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  1. Commons CLI
  2. CLI-265

Optional argument picking up next regular option as its argument

    Details

    • Type: Bug
    • Status: Closed
    • Priority: Major
    • Resolution: Fixed
    • Affects Version/s: 1.3.1
    • Fix Version/s: 1.4
    • Component/s: CLI-1.x
    • Labels:
      None

      Activity

      Hide
      lynnskii Lynn Henderson added a comment -

      I have recently migrated a project from CLI 1.2 to 1.3.1 and have encountered what may be a bug or difference in the way optional arguments are being processed.

      I have a command that opens several different kinds of databases by type, or alternately, the last opened database of that type.

      Option TYPE1 = Option.builder("t1").hasArg().numberOfArgs(1).optionalArg(true).argName("t1_path").build();
      Option TYPE2 = Option.builder("t2").hasArg().numberOfArgs(1).optionalArg(true).argName("t2_path").build();
      Option LAST = Option.builder("last").hasArg(false).build();

      Commands then look like "open -t1 path/to/my/db" or "open -t1 -last"

      If I use the now deprecated GnuParser, both commands work as expected. However, if I use the new DefaultParser, for the 2nd example, it thinks "-last" is the argument for -t1 rather than an option in its own right.

      I added the numberOfArgs(1) after reading a post on StackOverflow, but it made no difference in the behavior. Only switching back to the GnuParser seemed to work.

      Show
      lynnskii Lynn Henderson added a comment - I have recently migrated a project from CLI 1.2 to 1.3.1 and have encountered what may be a bug or difference in the way optional arguments are being processed. I have a command that opens several different kinds of databases by type, or alternately, the last opened database of that type. Option TYPE1 = Option.builder("t1").hasArg().numberOfArgs(1).optionalArg(true).argName("t1_path").build(); Option TYPE2 = Option.builder("t2").hasArg().numberOfArgs(1).optionalArg(true).argName("t2_path").build(); Option LAST = Option.builder("last").hasArg(false).build(); Commands then look like "open -t1 path/to/my/db" or "open -t1 -last" If I use the now deprecated GnuParser, both commands work as expected. However, if I use the new DefaultParser, for the 2nd example, it thinks "-last" is the argument for -t1 rather than an option in its own right. I added the numberOfArgs(1) after reading a post on StackOverflow, but it made no difference in the behavior. Only switching back to the GnuParser seemed to work.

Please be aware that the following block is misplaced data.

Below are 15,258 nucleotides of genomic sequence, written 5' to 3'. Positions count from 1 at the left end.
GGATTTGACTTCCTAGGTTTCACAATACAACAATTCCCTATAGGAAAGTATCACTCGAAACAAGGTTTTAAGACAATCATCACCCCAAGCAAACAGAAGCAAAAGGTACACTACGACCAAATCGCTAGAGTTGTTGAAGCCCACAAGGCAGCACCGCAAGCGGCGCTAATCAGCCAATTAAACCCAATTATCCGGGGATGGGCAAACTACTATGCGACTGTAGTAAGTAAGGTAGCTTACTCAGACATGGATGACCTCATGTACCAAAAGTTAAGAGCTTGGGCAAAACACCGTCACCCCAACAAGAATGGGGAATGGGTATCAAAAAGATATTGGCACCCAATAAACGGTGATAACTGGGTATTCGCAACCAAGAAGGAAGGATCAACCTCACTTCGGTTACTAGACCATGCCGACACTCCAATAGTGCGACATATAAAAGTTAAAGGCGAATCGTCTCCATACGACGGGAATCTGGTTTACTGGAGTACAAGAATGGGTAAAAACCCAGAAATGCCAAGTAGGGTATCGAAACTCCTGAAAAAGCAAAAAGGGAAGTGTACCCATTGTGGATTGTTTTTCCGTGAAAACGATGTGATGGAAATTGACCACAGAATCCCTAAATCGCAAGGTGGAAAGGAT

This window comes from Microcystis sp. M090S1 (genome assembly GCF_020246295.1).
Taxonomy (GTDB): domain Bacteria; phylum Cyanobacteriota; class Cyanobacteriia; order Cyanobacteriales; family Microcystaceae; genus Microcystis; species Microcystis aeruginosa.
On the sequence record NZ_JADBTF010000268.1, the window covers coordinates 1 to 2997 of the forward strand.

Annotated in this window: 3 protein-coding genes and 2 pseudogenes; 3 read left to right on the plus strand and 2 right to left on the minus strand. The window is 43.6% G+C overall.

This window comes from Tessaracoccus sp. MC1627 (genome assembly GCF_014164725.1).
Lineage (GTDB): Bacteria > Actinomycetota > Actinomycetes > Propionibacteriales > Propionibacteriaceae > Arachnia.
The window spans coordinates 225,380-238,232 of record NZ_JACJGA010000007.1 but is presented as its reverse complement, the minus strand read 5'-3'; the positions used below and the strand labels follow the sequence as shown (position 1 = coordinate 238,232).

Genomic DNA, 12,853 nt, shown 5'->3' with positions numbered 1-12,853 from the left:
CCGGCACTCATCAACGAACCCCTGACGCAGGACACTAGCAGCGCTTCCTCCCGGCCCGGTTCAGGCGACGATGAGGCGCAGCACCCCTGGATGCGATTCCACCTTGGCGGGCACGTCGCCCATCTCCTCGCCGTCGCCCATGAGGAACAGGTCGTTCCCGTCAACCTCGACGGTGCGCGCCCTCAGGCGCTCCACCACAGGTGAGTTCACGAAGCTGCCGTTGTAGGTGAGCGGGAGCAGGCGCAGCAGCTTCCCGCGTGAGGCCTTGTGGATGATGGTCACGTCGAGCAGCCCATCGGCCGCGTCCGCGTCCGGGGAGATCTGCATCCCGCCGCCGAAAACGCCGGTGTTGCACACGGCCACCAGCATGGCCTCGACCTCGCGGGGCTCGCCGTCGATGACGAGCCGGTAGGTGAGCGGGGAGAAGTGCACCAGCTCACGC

Hide
      msandiford Martin Sandiford added a comment -

      See also this question/answer on Stackoverflow for a slightly different symptom and potential fix.

      http://stackoverflow.com/questions/38964866/defaultparser-in-commons-cli-doesnt-behave-like-the-deprecated-parsers/38965293#38965293

      Show
      msandiford Martin Sandiford added a comment - See also this question/answer on Stackoverflow for a slightly different symptom and potential fix. http://stackoverflow.com/questions/38964866/defaultparser-in-commons-cli-doesnt-behave-like-the-deprecated-parsers/38965293#38965293
      Hide
      vguna Veit Guna added a comment -
      Show
      vguna Veit Guna added a comment - Seeing the exact same behavior as described here: http://markmail.org/thread/ozeke3q7ni572psi#query:+page:1+mid:i6gssbpyvxozt633+state:results
      Hide
      britter Benedikt Ritter added a comment -
      ~/w/a/c/cli > svn ci -m "CLI-265: Optional argument picking up next regular option as its argument. Thank you to Lynn Henderson, Martin Sandiford and Veit Guna for providing reproductions."
      Sending        src/changes/changes.xml
      Sending        src/main/java/org/apache/commons/cli/DefaultParser.java
      Adding         src/test/java/org/apache/commons/cli/bug/BugCLI265Test.java
      Transmitting file data ...done
      Committing transaction...
      Committed revision 1759695.
      

      Thank you!

      Show
      britter Benedikt Ritter added a comment - ~/w/a/c/cli > svn ci -m "CLI-265: Optional argument picking up next regular option as its argument. Thank you to Lynn Henderson, Martin Sandiford and Veit Guna for providing reproductions." Sending src/changes/changes.xml Sending src/main/java/org/apache/commons/cli/DefaultParser.java Adding src/test/java/org/apache/commons/cli/bug/BugCLI265Test.java Transmitting file data ...done Committing transaction... Committed revision 1759695. Thank you!
      Hide
      msandiford Martin Sandiford added a comment -

      Hey Benedikt, thanks for looking at this quickly.

      I'm not sure if this is a complete fix. It seems to miss the case where short options are concatenated after an option that takes an optional argument.

      A failing test case for this would be to modify setUp() in BugCLI265Test.java to include short options "a" and "b":